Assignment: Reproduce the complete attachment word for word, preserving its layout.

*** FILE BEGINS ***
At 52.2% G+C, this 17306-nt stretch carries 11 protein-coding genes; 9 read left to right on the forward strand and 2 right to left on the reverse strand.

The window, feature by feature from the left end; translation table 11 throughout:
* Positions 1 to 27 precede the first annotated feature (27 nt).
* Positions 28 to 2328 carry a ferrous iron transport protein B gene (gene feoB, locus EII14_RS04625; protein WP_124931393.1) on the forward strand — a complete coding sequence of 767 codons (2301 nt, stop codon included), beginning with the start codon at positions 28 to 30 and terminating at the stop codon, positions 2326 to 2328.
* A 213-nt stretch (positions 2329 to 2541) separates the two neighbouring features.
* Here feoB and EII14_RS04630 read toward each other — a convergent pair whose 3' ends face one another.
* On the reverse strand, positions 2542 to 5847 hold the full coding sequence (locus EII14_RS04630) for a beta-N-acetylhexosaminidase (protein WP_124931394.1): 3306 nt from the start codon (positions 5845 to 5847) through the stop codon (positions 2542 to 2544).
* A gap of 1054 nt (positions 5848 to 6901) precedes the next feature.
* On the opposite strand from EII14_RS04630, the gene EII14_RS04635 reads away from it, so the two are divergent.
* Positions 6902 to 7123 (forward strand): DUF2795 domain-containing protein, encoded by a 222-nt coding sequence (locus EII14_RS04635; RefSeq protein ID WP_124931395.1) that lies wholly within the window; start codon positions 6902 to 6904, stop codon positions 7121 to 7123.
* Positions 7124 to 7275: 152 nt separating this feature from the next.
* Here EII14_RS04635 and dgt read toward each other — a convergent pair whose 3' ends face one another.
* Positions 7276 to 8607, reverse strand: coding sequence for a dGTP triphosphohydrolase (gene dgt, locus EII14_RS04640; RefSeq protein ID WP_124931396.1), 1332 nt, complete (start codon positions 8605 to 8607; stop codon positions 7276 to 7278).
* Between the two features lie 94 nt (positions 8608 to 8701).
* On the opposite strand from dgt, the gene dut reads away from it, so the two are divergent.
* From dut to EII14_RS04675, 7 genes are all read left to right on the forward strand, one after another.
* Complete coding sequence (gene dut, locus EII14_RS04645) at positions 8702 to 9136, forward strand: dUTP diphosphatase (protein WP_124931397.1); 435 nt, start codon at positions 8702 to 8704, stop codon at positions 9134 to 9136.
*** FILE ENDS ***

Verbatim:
At 52.2% G+C, this 17306-nt stretch carries 11 protein-coding genes; 9 read left to right on the forward strand and 2 right to left on the reverse strand.

The window, feature by feature from the left end; translation table 11 throughout:
* Positions 1 to 27 precede the first annotated feature (27 nt).
* Positions 28 to 2328 carry a ferrous iron transport protein B gene (gene feoB, locus EII14_RS04625; protein WP_124931393.1) on the forward strand — a complete coding sequence of 767 codons (2301 nt, stop codon included), beginning with the start codon at positions 28 to 30 and terminating at the stop codon, positions 2326 to 2328.
* A 213-nt stretch (positions 2329 to 2541) separates the two neighbouring features.
* Here feoB and EII14_RS04630 read toward each other — a convergent pair whose 3' ends face one another.
* On the reverse strand, positions 2542 to 5847 hold the full coding sequence (locus EII14_RS04630) for a beta-N-acetylhexosaminidase (protein WP_124931394.1): 3306 nt from the start codon (positions 5845 to 5847) through the stop codon (positions 2542 to 2544).
* A gap of 1054 nt (positions 5848 to 6901) precedes the next feature.
* On the opposite strand from EII14_RS04630, the gene EII14_RS04635 reads away from it, so the two are divergent.
* Positions 6902 to 7123 (forward strand): DUF2795 domain-containing protein, encoded by a 222-nt coding sequence (locus EII14_RS04635; RefSeq protein ID WP_124931395.1) that lies wholly within the window; start codon positions 6902 to 6904, stop codon positions 7121 to 7123.
* Positions 7124 to 7275: 152 nt separating this feature from the next.
* Here EII14_RS04635 and dgt read toward each other — a convergent pair whose 3' ends face one another.
* Positions 7276 to 8607, reverse strand: coding sequence for a dGTP triphosphohydrolase (gene dgt, locus EII14_RS04640; RefSeq protein ID WP_124931396.1), 1332 nt, complete (start codon positions 8605 to 8607; stop codon positions 7276 to 7278).
* Between the two features lie 94 nt (positions 8608 to 8701).
* On the opposite strand from dgt, the gene dut reads away from it, so the two are divergent.
* From dut to EII14_RS04675, 7 genes are all read left to right on the forward strand, one after another.
* Complete coding sequence (gene dut, locus EII14_RS04645) at positions 8702 to 9136, forward strand: dUTP diphosphatase (protein WP_124931397.1); 435 nt, start codon at positions 8702 to 8704, stop codon at positions 9134 to 9136.